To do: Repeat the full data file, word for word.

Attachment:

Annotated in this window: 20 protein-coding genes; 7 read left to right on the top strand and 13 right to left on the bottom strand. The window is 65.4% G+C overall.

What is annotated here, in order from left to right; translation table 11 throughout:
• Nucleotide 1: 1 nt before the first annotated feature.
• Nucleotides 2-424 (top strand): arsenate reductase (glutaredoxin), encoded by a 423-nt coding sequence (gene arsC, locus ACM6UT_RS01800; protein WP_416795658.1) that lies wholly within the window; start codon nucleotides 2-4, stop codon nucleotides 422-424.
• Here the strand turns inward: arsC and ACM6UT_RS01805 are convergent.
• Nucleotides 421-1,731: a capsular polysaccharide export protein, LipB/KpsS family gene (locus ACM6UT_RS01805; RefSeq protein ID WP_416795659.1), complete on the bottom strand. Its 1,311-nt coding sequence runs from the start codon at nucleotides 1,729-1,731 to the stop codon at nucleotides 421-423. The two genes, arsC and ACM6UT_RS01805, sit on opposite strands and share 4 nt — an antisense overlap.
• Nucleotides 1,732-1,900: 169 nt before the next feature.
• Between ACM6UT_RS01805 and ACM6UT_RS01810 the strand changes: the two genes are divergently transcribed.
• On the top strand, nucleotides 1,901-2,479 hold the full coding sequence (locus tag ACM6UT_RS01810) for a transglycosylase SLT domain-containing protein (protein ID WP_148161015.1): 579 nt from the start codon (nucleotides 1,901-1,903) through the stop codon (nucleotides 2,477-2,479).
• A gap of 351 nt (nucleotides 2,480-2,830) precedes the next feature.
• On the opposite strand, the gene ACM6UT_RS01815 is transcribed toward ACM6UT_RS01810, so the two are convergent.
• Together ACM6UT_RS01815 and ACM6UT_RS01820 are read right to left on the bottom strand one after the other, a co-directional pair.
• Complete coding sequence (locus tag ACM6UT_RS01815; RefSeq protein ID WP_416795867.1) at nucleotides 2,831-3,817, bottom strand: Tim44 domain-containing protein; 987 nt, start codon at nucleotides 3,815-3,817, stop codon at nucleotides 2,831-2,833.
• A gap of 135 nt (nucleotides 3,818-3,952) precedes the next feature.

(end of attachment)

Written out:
Annotated in this window: 20 protein-coding genes; 7 read left to right on the top strand and 13 right to left on the bottom strand. The window is 65.4% G+C overall.

What is annotated here, in order from left to right; translation table 11 throughout:
• Nucleotide 1: 1 nt before the first annotated feature.
• Nucleotides 2-424 (top strand): arsenate reductase (glutaredoxin), encoded by a 423-nt coding sequence (gene arsC, locus ACM6UT_RS01800; protein WP_416795658.1) that lies wholly within the window; start codon nucleotides 2-4, stop codon nucleotides 422-424.
• Here the strand turns inward: arsC and ACM6UT_RS01805 are convergent.
• Nucleotides 421-1,731: a capsular polysaccharide export protein, LipB/KpsS family gene (locus ACM6UT_RS01805; RefSeq protein ID WP_416795659.1), complete on the bottom strand. Its 1,311-nt coding sequence runs from the start codon at nucleotides 1,729-1,731 to the stop codon at nucleotides 421-423. The two genes, arsC and ACM6UT_RS01805, sit on opposite strands and share 4 nt — an antisense overlap.
• Nucleotides 1,732-1,900: 169 nt before the next feature.
• Between ACM6UT_RS01805 and ACM6UT_RS01810 the strand changes: the two genes are divergently transcribed.
• On the top strand, nucleotides 1,901-2,479 hold the full coding sequence (locus tag ACM6UT_RS01810) for a transglycosylase SLT domain-containing protein (protein ID WP_148161015.1): 579 nt from the start codon (nucleotides 1,901-1,903) through the stop codon (nucleotides 2,477-2,479).
• A gap of 351 nt (nucleotides 2,480-2,830) precedes the next feature.
• On the opposite strand, the gene ACM6UT_RS01815 is transcribed toward ACM6UT_RS01810, so the two are convergent.
• Together ACM6UT_RS01815 and ACM6UT_RS01820 are read right to left on the bottom strand one after the other, a co-directional pair.
• Complete coding sequence (locus tag ACM6UT_RS01815; RefSeq protein ID WP_416795867.1) at nucleotides 2,831-3,817, bottom strand: Tim44 domain-containing protein; 987 nt, start codon at nucleotides 3,815-3,817, stop codon at nucleotides 2,831-2,833.
• A gap of 135 nt (nucleotides 3,818-3,952) precedes the next feature.